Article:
Trump Could Spell Trouble for Tesla

Getty Images / Kevork Djansezian

Donald Trump’s victory has shaken up the markets today and clean energy is no exception — today, Tesla’s stock dropped four points. While Trump hasn’t outlined many clear environmental policies — aside from a threat to cancel Paris Climate Change Deal — he’s hinted at eliminating EPA standards for fuel-efficient car manufacturing. This could result in a huge blow the government’s support of the clean energy industry, including tax credits for consumers who buy electric cars.

Thanks to the Tax Payer Relief Act of 2012, right now buyers can receive up to a $7,500 tax credit for buying an electric car, so long as the manufacturer that produced it has not reached a federally mandated cutoff of 200,000 vehicles. For buyers of the Tesla Model 3, the credit decreases the price of the car from $35,000 to $27,500. Even for buyers after that initial cap, a partial credit would be available during a “phase out” period. Car companies benefited from the program as well; for leased vehicles, the credit went to the company, not the consumer.

Trump has expressed a strong support for U.S. oil and coal industries, so his administration coming out in favor of electric vehicles seems incredibly unlikely. Nothing in Trump’s tax plan mentions incentives for electric energy. Congress would have to renew the act next year in order for the tax credits to continue.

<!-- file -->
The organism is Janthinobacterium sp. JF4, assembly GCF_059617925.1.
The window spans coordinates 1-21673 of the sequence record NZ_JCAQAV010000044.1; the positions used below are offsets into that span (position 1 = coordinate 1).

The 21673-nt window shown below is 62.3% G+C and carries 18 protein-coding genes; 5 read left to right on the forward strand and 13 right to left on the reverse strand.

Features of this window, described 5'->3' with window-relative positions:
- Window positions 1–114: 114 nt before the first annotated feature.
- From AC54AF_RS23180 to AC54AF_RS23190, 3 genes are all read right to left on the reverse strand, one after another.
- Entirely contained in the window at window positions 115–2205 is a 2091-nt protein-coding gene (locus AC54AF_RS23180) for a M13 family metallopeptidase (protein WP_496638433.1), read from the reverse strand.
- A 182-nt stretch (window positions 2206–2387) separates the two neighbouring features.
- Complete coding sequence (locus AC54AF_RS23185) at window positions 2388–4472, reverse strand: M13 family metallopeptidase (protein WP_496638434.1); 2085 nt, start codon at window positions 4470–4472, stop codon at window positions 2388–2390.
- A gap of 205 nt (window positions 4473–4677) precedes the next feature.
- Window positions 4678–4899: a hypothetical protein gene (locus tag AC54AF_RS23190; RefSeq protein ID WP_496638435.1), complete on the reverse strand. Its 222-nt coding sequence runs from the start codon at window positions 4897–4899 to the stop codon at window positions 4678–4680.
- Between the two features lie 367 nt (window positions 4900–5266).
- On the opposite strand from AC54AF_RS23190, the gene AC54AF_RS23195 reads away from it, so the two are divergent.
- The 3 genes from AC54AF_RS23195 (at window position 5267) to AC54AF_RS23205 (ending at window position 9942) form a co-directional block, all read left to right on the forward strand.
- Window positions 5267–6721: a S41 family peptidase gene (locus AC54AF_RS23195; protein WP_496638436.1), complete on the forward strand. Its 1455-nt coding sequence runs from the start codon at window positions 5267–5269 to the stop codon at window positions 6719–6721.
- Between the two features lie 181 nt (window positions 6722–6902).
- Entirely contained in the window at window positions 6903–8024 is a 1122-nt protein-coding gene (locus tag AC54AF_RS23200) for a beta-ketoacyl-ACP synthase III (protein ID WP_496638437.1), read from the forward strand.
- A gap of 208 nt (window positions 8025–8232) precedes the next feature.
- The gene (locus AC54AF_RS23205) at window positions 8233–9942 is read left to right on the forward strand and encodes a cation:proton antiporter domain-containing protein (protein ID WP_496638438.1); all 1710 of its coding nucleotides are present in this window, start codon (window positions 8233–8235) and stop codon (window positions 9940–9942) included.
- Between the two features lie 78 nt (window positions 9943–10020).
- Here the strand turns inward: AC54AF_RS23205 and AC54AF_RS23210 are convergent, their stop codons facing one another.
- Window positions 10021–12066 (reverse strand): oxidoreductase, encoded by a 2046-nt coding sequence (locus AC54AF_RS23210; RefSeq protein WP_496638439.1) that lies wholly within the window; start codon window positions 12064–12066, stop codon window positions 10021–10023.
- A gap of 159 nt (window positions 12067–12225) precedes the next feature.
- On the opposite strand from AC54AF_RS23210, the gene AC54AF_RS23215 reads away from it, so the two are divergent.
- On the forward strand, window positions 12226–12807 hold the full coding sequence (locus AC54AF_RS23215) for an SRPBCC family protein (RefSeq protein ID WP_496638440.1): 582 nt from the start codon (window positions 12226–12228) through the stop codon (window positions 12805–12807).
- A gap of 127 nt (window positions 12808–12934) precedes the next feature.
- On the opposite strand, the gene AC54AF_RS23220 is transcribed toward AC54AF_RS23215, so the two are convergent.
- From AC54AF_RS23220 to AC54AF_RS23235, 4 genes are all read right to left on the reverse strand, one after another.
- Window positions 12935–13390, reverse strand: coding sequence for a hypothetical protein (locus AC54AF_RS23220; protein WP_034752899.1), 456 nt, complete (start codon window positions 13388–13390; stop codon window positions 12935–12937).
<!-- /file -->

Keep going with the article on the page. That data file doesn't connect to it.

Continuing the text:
Though the credit could be on its last legs, panic has yet to hit manufacturers.

“I don’t think [the risk to Tesla] is very high,” Elon Musk, founder of leading electric car company Tesla, said before the election. “You can go anywhere in the United States on a Tesla Supercharger Network right now.”

Elon Musk says he's not worried about the future of Tesla under Trump.

Getty Images / Justin Sullivan

Analysts are more cautious. “If [zero emissions vehicle regulations] were removed, for example, Tesla Motors would lose a major source of income at a time when it is looking to ramp up its operations in order to launch the Model 3,” a report from BMI research stated.

If the credit program does end, states would likely have to pick up the slack. California already offers a rebate for electric car owners. But the administration could pressure California into ending its current ZEV mandate, which requires 15 percent of all vehicles sold in the state to be emissions-free by 2025.

Of course, there is one big overlap between Trump’s vision for American and the future of electric vehicles: infrastructure. Trump wants to create jobs by improving the nation’s infrastructure, and some of this could benefit electric cars. The federal government announced on November 4 that it would be building an 85,000 mile-long network of “alternative fuel corridors across 35 states to help usher along an electric future. But given Trump has also stated he plans to slash the national budget by $6 trillion, it’s unclear if the $4.5 billion in loan guarantees the White House unlocked for electric car technology this summer will still be available come next year.

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